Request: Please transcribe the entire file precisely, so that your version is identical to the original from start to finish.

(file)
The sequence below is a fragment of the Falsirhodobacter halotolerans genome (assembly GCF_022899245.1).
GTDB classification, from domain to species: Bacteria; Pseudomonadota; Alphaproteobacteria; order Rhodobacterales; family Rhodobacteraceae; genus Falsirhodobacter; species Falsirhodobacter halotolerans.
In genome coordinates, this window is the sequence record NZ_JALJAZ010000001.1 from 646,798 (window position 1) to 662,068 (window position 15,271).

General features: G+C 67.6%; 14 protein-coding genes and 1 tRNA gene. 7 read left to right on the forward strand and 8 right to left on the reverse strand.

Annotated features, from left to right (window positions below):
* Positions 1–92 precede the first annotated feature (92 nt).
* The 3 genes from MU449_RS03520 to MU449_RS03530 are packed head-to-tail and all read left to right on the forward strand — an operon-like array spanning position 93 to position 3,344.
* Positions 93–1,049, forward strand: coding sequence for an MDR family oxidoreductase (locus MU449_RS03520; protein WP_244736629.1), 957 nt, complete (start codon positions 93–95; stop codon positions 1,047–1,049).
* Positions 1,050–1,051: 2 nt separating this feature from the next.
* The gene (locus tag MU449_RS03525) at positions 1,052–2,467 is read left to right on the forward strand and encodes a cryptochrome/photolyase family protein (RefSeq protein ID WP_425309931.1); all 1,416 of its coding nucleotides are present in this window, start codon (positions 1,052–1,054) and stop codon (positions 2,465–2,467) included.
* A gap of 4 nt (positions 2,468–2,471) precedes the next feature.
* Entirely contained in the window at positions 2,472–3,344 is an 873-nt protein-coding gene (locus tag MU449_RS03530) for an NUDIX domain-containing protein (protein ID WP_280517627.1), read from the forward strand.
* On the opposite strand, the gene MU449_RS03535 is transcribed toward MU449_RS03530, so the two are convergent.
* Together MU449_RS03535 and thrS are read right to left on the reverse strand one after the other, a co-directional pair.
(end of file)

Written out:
The sequence below is a fragment of the Falsirhodobacter halotolerans genome (assembly GCF_022899245.1).
GTDB classification, from domain to species: Bacteria; Pseudomonadota; Alphaproteobacteria; order Rhodobacterales; family Rhodobacteraceae; genus Falsirhodobacter; species Falsirhodobacter halotolerans.
In genome coordinates, this window is the sequence record NZ_JALJAZ010000001.1 from 646,798 (window position 1) to 662,068 (window position 15,271).

General features: G+C 67.6%; 14 protein-coding genes and 1 tRNA gene. 7 read left to right on the forward strand and 8 right to left on the reverse strand.

Annotated features, from left to right (window positions below):
* Positions 1–92 precede the first annotated feature (92 nt).
* The 3 genes from MU449_RS03520 to MU449_RS03530 are packed head-to-tail and all read left to right on the forward strand — an operon-like array spanning position 93 to position 3,344.
* Positions 93–1,049, forward strand: coding sequence for an MDR family oxidoreductase (locus MU449_RS03520; protein WP_244736629.1), 957 nt, complete (start codon positions 93–95; stop codon positions 1,047–1,049).
* Positions 1,050–1,051: 2 nt separating this feature from the next.
* The gene (locus tag MU449_RS03525) at positions 1,052–2,467 is read left to right on the forward strand and encodes a cryptochrome/photolyase family protein (RefSeq protein ID WP_425309931.1); all 1,416 of its coding nucleotides are present in this window, start codon (positions 1,052–1,054) and stop codon (positions 2,465–2,467) included.
* A gap of 4 nt (positions 2,468–2,471) precedes the next feature.
* Entirely contained in the window at positions 2,472–3,344 is an 873-nt protein-coding gene (locus tag MU449_RS03530) for an NUDIX domain-containing protein (protein ID WP_280517627.1), read from the forward strand.
* On the opposite strand, the gene MU449_RS03535 is transcribed toward MU449_RS03530, so the two are convergent.
* Together MU449_RS03535 and thrS are read right to left on the reverse strand one after the other, a co-directional pair.